The rapid increase of insulin causes a decrease in blood sugar in your pet. When this happens, your pet becomes hypoglycemic (has low blood sugar), which can cause vomiting, weakness, loss of coordination, trembling, inability to walk or stand, and seizures. It can even lead to liver failure. Xylitol poisoning can be fatal if not treated right away.

This is important to keep in mind for the well-being of your pet. Products that are “sugar-free” or “diet” both are likely to contain this toxic ingredient. You are better off giving your pet a small amount of granulated sugar or none at all.


This last type of sugar is what is referred to as “naturally occurring sugar.” Fructose is behind the sweetness you taste in fruits, vegetables, and some grains. Your dog uses them for quick boosts of energy. Fructose is considered a simple carb, and it’s part of a well-rounded canine diet.

Keep in mind, just like sugar in chocolate, there are fruits and other plant-based foods your dog cannot have such as grapes and macadamia nuts. Of course, chocolate is not safe for dogs anyway. What’s more, high fructose corn syrup is not healthy for your pet. This brings us to our next topic…

a variety of fruits
Image Credit: Tapati Rinchumrus, Shutterstock

Your Dog’s Sugar Diet

To quickly recap, artificial sweeteners (Xylitol) are toxic to your pet and should not be fed to them at all. Granulated sugar can be given as part of dog treats in moderation, while complex carbohydrates and fructose are a part of your pet’s diet (again, only within healthy limits).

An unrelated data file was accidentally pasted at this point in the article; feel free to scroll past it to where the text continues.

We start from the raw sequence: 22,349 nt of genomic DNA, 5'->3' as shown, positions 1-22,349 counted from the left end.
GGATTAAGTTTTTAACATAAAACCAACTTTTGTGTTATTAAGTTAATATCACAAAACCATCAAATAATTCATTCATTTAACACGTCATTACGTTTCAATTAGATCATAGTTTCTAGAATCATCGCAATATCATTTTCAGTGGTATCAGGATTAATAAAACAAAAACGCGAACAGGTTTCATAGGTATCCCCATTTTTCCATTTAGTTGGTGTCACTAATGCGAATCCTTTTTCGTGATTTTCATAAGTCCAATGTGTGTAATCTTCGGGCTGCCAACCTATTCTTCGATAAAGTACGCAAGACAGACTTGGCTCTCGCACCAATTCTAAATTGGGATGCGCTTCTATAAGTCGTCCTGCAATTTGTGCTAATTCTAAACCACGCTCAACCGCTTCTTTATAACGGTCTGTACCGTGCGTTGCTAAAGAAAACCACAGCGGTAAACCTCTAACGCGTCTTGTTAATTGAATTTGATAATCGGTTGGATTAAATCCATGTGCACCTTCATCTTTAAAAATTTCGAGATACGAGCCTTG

As you know, granulated sugar or sucrose is the processed form of sugar cane that is composed of glucose and fructose, while fructose is the natural sweetener found in fruits. The digestive process will break sucrose down into glucose and fructose. These are simple sugars that give your dog a temporary energy boost but otherwise have no real nutritional value. Their excess can cause stomach upset in dogs, alongside other long-term health concerns.

Complex carbohydrates from dog food, on the other hand, will release glucose more slowly, as they need to be digested first.  They provide a source of energy for your pooch, like protein and fat, and they can possibly even help with digestion due to the fiber content from some carbohydrate sources. This is especially important for active and working dogs.

Nutritional Guidelines

The AAFCO regulates the required nutritional guidelines for canines. According to their chart, there is no minimum daily carbohydrate requirement. The reason for this is that carbohydrates are always readily available in canine diets. Although carbs can be beneficial, they are not necessarily required, especially for adult dogs and non-reproducing dogs. Your dog gets the majority of their energy from protein and fat. Carbs are not essential to their diet, though they can help with energy. Dogs are considered omnivores, based on most recent research, and they have evolved and developed traits that allow them to digest and use carbohydrates as a source of energy.

According to the Clinical Nutrition Service at Tufts University, canines generally do not need carbohydrates unless they are pregnant or nursing, but still, there are some benefits of carbohydrates when moderately added to their diet. Complex carbohydrates provide a source of energy, and depending on the origin, can also provide nutrients such as fiber, antioxidants, essential fatty acids, vitamins, and minerals, with their added benefits.

The amount of carbs in dog food varies quite a lot, and the average manufacturer uses between 30% and 70% carbohydrates in their dry dog food formulas. However, if food contains low levels of carbohydrates, this should be supplemented with a higher protein content.